original article

Oman Medical Journal [2022], Vol. 37, No. 6: e443 

Clinical Outcome and Risk Assessment in Hospitalized COVID-19 Patients with Elevated Transaminases and Acute Kidney Injury: A Single Center Study

Yulia Khruleva1, Zhanna Kobalava1, Olga Arisheva1, Marina Efremovtseva1, Irina Garmash1, Maria Vatsik-Gorodetskaya2, Mohammed Al Jarallah3, Peter A Brady4, Ibrahim Al-Zakwani5,6 and Rajesh Rajan1,3*

1Department of Internal Diseases, Peoples` Friendship University of Russia, Moscow, Russia

2Department of Cardiology, Russian Clinical and Research Center of Gerontology, Pirogov`s Russian National Research Medical University, Moscow, Russia 

3Department of Cardiology, Sabah Al Ahmed Cardiac Centre, Kuwait City, Kuwait

4Department of Cardiology, Illinois Masonic Medical Center, Chicago,Illinois, USA

5Department of Pharmacology and Clinical Pharmacy, College of Medicine and Health Sciences, Sultan Qaboos University, Muscat, Oman

6Gulf Health Research, Muscat, Oman

article info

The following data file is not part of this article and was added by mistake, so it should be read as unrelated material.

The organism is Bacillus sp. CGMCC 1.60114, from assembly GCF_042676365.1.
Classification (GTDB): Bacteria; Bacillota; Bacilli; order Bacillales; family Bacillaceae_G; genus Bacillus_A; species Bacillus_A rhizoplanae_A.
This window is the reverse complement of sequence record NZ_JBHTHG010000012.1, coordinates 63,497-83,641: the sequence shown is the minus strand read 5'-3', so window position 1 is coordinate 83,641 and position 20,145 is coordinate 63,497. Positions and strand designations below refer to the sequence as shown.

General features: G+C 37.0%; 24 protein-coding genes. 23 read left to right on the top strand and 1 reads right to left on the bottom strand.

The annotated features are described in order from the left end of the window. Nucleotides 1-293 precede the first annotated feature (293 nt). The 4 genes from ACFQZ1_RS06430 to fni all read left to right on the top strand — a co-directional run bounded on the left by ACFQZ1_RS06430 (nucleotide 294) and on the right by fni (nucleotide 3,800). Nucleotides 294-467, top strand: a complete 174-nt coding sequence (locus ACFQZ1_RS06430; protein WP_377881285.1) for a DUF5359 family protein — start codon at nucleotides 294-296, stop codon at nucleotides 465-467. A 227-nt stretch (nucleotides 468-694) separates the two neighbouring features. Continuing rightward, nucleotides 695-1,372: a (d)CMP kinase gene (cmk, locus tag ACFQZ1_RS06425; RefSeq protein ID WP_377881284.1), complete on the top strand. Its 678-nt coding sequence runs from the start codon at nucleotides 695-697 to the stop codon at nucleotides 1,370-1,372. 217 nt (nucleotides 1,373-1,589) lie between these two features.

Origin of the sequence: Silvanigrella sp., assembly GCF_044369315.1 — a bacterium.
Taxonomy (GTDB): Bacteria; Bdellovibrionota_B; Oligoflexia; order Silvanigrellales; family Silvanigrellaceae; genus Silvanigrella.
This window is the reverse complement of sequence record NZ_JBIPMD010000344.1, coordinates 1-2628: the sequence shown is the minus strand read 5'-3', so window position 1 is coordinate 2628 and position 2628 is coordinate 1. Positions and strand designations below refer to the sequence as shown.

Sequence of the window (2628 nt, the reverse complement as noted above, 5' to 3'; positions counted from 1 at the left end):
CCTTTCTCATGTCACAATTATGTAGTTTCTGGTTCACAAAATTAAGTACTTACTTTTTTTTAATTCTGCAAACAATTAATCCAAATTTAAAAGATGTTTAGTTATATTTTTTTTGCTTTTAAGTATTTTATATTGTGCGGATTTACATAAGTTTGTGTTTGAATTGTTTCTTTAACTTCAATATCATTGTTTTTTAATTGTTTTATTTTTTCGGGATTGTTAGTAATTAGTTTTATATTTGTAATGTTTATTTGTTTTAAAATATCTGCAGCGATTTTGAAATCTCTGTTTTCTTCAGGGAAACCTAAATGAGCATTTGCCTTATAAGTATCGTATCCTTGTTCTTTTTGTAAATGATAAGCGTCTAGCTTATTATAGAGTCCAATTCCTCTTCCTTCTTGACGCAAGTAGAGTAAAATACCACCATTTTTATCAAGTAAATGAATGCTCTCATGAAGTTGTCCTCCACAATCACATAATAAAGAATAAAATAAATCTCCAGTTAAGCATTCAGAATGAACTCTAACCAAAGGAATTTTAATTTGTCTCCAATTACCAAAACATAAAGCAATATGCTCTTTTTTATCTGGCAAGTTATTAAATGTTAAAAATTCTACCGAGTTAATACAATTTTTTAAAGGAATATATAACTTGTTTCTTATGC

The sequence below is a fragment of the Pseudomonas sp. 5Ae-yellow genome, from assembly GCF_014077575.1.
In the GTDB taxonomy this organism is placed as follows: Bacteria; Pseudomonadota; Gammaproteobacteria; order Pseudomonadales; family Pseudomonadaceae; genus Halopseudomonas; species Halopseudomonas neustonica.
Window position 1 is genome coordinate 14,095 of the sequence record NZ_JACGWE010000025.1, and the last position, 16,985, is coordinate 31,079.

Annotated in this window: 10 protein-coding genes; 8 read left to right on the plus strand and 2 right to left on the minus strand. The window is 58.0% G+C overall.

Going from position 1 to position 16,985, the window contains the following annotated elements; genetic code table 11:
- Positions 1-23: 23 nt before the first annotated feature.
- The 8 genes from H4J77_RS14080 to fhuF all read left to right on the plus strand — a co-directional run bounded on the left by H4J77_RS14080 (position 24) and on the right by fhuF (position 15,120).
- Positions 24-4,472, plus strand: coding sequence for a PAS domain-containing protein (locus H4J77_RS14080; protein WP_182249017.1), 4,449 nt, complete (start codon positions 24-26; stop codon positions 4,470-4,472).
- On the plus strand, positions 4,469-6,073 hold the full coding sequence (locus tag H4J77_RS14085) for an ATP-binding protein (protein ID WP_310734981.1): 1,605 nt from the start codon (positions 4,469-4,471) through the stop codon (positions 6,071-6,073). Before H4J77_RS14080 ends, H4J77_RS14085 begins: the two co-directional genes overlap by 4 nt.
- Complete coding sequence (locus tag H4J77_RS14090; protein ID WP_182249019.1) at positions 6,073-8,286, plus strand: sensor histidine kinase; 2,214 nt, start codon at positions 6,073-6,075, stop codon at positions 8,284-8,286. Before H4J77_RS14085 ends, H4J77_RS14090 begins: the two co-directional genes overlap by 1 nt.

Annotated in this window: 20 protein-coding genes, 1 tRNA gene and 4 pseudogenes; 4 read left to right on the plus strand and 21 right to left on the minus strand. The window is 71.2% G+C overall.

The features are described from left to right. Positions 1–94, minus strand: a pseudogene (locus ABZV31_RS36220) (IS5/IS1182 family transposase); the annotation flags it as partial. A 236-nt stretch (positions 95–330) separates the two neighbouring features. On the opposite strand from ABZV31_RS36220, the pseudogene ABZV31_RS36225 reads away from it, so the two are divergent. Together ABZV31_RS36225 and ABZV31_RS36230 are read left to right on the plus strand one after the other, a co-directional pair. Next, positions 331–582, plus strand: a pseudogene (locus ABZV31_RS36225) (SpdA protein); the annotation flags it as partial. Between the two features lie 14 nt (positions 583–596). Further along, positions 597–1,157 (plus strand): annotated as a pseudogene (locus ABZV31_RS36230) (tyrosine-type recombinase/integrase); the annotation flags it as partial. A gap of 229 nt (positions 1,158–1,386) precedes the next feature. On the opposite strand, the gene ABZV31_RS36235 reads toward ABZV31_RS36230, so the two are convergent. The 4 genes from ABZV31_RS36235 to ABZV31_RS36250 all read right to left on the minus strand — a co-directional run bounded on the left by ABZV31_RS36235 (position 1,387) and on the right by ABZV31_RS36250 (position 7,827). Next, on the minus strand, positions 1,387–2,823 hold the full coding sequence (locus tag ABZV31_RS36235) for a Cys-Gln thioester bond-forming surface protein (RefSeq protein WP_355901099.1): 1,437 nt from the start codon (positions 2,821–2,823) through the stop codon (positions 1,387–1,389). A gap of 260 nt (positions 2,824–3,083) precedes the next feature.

Objectives: Initial reports indicate a high incidence of abnormal aspartate aminotransferase (AST) and alanine aminotransferase (ALT) levels in patients with COVID-19 and possible association with acute kidney injury (AKI). We aimed to investigate clinical features of elevated transaminases on admission, its association with AKI, and outcomes in patients with COVID-19. Methods: A retrospective analysis of the registered data of hospitalized patients with laboratory-confirmed COVID-19 and assessment of the AST and ALT was performed. Multinomial logistic regression was used to determine factors associated with community-acquired AKI (CA-AKI) and hospital-acquired AKI (HA-AKI). Results: The subjects comprised 828 patients (mean age = 65.0±16.0 years; 51.4% male). Hypertension was present in 70.3% of patients, diabetes mellitus in 26.0%, and chronic kidney disease in 8.5%. In-hospital mortality was 21.0%. At admission, only 41.5% of patients had hypertransaminasemia. Patients with elevated transaminases at admission were younger, had higher levels of inflammatory markers and D-dimer, and poorer outcomes. The AKI incidence in the study population was 27.1%. Patients with hypertransaminasemia were more likely to develop AKI (33.5% vs. 23.3%, p = 0.003). Patients with predominantly elevated AST (compared to elevated ALT) were more likely to have adverse outcomes. Multinomial logistic regression found that hypertension, chronic kidney disease, elevated AST, and hematuria were associated with CA-AKI. Meanwhile, age > 65 years, hypertension, malignancy, elevated AST, and hematuria were predictors of HA-AKI. Conclusions: Elevated transaminases on admission were associated with AKI and poor outcomes. Patients with elevated AST were more likely to have adverse outcomes. Elevated AST on admission was associated with CA-AKI and was a predictor of HA-AKI.